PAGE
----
This summer, employers and job seekers in the engineering and construction industries were left to speculate whether or not a transformative infrastructure bill would survive prolonged debates in a divided Congress. On November 15, President Biden officially signed the Infrastructure Investment and Job Act into law, paving the way for new public works projects nationwide and a much needed influx of engineering and construction jobs. 

Now that the dust has settled on the heated political back-and-forth regarding the specifics of the bill, lingering questions remain. With an investment of $1 trillion and promises to upgrade roads, bridges, transit systems and more, what does the future hold for the companies and skilled workers needed to get these jobs done?

Here’s the short and long-term outlook for engineering and construction jobs now that the infrastructure bill has been signed into law: 

Short-Term Impact

There’s a reason the term “infrastructure week” has become a bit of a punchline in recent years; industry insider have long recognized the upgrades required for the nation’s critical structures, even as law makers have neglected these alerts. In a time when supply chain issues threaten to exacerbate looming inflation woes and the Great Resignation shakes the foundation of the U.S. workforce, Americans are understandably hoping to see an immediate impact from the new bill. In some cases, this will be true. 

The speed with which money is released comes down to the difference between existing formula funding and competitive grant programs. Projects that fall under the former designation can expect investments within six months. For example, CNN reports that state departments of transportation can expect roughly one-third more in highway funding for maintenance and repair than the year before. Other areas that can see immediate impacts include transit and clean water projects, bridges and airports.

What about those areas tied to competitive grants?

Long-Term Impact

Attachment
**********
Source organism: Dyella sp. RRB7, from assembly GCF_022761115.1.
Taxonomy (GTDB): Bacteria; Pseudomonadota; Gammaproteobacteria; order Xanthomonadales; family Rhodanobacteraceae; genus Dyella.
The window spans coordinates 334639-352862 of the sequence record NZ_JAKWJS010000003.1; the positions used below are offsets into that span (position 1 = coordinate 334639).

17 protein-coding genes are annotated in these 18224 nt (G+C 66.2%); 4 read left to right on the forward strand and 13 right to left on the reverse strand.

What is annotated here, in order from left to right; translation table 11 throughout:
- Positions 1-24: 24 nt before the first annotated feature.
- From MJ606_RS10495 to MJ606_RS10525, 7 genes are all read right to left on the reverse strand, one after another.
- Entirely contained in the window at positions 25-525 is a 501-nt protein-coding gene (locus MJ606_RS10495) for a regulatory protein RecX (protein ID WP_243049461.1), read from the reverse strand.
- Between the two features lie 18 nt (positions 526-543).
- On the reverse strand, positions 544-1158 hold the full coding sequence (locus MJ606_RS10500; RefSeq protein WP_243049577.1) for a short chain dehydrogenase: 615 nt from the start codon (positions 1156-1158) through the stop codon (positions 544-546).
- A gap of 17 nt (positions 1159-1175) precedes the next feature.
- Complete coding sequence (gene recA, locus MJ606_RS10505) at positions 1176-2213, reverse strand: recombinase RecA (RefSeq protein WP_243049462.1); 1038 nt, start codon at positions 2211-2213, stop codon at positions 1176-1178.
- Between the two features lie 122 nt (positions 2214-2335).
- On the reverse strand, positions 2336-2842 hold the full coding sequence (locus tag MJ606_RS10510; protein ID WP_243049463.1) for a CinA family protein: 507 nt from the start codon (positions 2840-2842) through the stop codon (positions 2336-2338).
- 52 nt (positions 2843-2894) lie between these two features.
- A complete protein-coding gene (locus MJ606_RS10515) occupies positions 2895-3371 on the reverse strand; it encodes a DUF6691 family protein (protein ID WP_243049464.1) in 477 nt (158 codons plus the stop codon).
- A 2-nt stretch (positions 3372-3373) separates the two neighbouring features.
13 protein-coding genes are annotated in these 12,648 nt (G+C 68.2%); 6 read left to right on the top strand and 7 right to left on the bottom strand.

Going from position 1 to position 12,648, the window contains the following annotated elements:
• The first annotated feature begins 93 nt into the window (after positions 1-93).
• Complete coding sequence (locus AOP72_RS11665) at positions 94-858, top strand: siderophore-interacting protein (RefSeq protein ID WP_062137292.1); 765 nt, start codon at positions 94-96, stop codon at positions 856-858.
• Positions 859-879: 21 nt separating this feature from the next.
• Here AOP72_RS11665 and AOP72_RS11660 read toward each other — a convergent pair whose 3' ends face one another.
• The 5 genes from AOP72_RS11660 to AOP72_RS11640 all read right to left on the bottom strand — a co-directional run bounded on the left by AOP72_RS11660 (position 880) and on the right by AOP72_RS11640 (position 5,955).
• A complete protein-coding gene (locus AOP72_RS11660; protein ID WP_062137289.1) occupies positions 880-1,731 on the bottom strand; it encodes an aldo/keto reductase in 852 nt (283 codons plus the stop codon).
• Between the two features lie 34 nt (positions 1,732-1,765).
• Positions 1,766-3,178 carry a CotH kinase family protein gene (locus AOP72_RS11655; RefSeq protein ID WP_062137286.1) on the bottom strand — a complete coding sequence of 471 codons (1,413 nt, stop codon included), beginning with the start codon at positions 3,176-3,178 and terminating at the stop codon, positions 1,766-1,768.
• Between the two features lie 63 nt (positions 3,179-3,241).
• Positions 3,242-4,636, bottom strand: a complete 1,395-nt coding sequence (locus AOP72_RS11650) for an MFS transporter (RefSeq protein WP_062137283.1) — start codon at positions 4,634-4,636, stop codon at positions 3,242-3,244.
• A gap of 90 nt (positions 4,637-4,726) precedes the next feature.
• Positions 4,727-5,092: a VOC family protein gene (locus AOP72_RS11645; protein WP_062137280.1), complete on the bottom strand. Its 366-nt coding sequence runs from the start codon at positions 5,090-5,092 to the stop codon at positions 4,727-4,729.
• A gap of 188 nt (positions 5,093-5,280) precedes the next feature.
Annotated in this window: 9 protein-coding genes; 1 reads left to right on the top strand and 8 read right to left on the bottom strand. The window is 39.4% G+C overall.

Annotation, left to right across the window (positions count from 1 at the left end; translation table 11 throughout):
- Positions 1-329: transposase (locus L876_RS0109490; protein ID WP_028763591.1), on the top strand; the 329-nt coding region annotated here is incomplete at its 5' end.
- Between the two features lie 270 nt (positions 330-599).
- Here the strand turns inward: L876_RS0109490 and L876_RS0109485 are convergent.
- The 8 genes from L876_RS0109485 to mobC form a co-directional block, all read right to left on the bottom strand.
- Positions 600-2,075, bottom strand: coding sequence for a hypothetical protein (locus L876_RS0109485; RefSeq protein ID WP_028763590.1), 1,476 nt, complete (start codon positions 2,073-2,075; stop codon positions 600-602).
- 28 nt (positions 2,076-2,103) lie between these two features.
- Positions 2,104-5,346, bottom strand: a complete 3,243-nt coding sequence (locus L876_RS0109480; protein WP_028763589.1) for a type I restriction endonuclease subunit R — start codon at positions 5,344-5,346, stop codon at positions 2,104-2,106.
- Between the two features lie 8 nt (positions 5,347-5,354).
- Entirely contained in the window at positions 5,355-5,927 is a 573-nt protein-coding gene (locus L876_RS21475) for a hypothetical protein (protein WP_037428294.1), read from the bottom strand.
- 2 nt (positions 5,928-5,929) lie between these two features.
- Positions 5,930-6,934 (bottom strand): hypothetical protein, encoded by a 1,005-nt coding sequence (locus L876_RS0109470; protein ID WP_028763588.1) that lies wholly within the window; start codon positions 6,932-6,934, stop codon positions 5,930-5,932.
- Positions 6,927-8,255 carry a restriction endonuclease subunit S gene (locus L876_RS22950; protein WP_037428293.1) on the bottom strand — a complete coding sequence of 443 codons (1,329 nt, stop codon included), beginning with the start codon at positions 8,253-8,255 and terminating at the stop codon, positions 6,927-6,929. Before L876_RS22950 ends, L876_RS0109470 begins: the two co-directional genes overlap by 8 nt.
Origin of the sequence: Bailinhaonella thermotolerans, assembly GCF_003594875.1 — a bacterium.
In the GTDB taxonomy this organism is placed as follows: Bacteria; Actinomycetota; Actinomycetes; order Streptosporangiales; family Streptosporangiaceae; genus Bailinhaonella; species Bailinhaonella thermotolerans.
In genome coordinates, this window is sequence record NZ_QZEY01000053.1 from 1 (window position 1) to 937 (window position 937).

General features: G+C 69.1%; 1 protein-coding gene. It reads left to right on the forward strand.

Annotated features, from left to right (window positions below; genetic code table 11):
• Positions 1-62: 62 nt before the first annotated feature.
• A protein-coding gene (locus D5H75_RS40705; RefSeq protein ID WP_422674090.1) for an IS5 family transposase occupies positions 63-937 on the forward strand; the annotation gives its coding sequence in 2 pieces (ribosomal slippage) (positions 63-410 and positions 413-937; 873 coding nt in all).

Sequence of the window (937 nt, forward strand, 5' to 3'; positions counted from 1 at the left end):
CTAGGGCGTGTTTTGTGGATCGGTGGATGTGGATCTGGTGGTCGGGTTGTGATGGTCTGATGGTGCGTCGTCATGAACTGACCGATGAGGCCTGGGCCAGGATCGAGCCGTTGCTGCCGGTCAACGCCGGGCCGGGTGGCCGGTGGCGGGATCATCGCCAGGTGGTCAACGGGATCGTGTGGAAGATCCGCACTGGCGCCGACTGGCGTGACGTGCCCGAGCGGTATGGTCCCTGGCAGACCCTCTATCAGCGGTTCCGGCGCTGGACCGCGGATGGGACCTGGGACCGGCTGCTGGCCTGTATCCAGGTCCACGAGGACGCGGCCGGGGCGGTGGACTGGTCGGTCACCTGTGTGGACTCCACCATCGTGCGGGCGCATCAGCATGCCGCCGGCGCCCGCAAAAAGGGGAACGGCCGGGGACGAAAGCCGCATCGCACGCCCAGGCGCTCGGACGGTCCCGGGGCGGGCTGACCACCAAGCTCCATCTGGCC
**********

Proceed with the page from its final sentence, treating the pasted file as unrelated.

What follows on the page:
While there will be some immediate benefits, it seems that the longest lasting impacts will take some time. More than $100 billion is slated to be allocated to projects through competitive grant programs. To get these projects rolling, criteria for grants will need to be set, calls for applications sent out and a review process will need to take place at the state and local levels before any funds can be dispersed. However, once this undertaking is complete, the effects have the potential to be monumental.Areas that stand to be impacted by this delayed funding including ambitious rail and port projects. 

The American Council of Engineering Companies has noted that analysis of the bill predicts the creation of 82,000 engineering jobs, growing the industry from $352 billion this year to $416 billion by 2026. Looking even further ahead, research from S&P global has the bill on track to create a total of 883,600 jobs by 2030. 

Now and Later

Ultimately, all areas of the industry are poised to see an increase in engineering and construction jobs opportunities. However, the timing of when exactly that impact will be felt is yet to be determined at the federal, state and local levels. Now that the blueprint has been signed, it’s time for the real work to begin. 

Do you have questions on what the infrastructure bill means for your workforce? Connect with Medix Engineering + Construction for expert insights and the talent you need to lead and deliver constriction, environmental and engineering projects.